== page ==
Here’s The Real Deal With Sending A Wedding Gift If You Were Invited, But Can’t Attend

Wedding season is about to be in full-force, and if you're already collecting invitations to all the festivities, you aren't alone. It's a seriously busy time of year, and it's not all weddings. There are graduations, birthdays, and holidays like Easter and Mother's Day. Calendars fill up quickly this time of year, and it's no surprise that people sometimes have to send their regrets in response to a wedding invitation. But should you still send a gift to a wedding you can’t attend? You were invited, and you can't make it. But does that mean you send a gift anyway?

Well, short answer? Yes. "Even if you can’t attend, you should still send a wedding gift," April Masini, relationship and etiquette expert tells Elite Daily. "You were invited because the couple felt you were special to them, and that feeling doesn’t change if you can’t attend. Absolutely send something. If you don’t, it is a show of bad manners."

When you think about it, most couples have to make a conscious decision about whether or not to invite certain people. So, if you were sent an invitation, that means the couple took the time to decide that they wanted you there on their special day. Sending a gift is a kind gesture that recognizes this fact.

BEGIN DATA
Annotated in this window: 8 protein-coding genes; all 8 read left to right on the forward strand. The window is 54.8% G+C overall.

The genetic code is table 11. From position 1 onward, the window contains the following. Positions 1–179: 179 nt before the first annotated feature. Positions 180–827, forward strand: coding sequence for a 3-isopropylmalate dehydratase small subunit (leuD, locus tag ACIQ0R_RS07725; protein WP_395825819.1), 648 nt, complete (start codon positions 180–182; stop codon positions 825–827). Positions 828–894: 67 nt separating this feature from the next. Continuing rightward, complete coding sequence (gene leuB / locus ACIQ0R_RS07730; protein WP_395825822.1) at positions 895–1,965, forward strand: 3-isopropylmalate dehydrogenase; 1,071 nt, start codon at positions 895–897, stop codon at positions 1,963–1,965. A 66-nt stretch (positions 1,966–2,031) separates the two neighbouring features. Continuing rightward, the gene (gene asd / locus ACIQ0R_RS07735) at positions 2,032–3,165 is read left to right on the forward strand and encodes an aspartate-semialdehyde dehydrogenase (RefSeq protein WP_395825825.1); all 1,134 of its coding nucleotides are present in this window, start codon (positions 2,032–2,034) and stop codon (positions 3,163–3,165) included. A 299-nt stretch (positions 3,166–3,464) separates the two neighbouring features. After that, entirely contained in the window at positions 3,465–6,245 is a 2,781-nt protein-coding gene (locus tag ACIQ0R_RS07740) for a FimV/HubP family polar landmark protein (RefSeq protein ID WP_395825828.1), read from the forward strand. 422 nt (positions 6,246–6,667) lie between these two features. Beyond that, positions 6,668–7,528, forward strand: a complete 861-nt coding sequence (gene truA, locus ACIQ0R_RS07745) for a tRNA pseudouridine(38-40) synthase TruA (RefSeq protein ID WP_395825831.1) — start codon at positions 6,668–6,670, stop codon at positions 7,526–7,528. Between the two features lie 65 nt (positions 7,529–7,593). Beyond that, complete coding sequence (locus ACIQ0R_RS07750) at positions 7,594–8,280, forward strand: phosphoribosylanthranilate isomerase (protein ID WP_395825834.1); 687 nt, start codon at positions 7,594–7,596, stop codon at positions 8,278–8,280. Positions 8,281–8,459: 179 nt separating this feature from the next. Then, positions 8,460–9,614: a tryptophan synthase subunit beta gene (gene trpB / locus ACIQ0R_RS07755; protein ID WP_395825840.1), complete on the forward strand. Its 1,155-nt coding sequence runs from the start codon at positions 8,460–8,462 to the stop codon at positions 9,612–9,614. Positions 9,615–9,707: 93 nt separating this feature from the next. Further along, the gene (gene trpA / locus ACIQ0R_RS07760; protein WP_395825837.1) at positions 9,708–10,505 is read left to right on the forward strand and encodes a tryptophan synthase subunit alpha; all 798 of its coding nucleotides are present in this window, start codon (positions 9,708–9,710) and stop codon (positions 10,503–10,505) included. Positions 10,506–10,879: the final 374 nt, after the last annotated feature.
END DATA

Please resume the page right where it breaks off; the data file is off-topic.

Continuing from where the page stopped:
Now, obviously it might not be financially feasible for you to send a $300 blender or stand mixer, that's OK! "If money is tight, that’s no excuse!" Masini says. "The price of a gift is way less important than the fact that you are doing something to celebrate a wedding."

However, if money is an issue, Masini also offers some solid advice on how to send a thoughtful wedding gift without breaking the bank. "You can give someone something from their wedding registry, or you can chip in with friends to purchase something off the registry," she explains. "You can also go rogue and buy something that is not on the registry, or even do something like make them a beautiful dinner, or host a cocktail party for them when they get back from their honeymoon, or offer your services as a babysitter if they have kids, or a dog sitter, if they have a pet."

At the end of the day, "The amount you spend on a gift is less important than simply showing your happiness and warmth towards their new marriage. Whether it’s money, a gift certificate, a registry item something you’ve made, or something you buy that is not on the registry — a wedding present is important, and when in doubt, give." Whoever is getting married is embarking on a huge, new chapter in their life, and you sending a card or a candle could mean more to them than you might think.

Even if you can't make it to all of your friends' weddings, try sending them a gift. As Masini says, it will mean a lot, and they'll definitely appreciate it. You could even treat them to dinner after the wedding, as a way to celebrate their love. There are a million possibilities, and it truly is the thought that counts.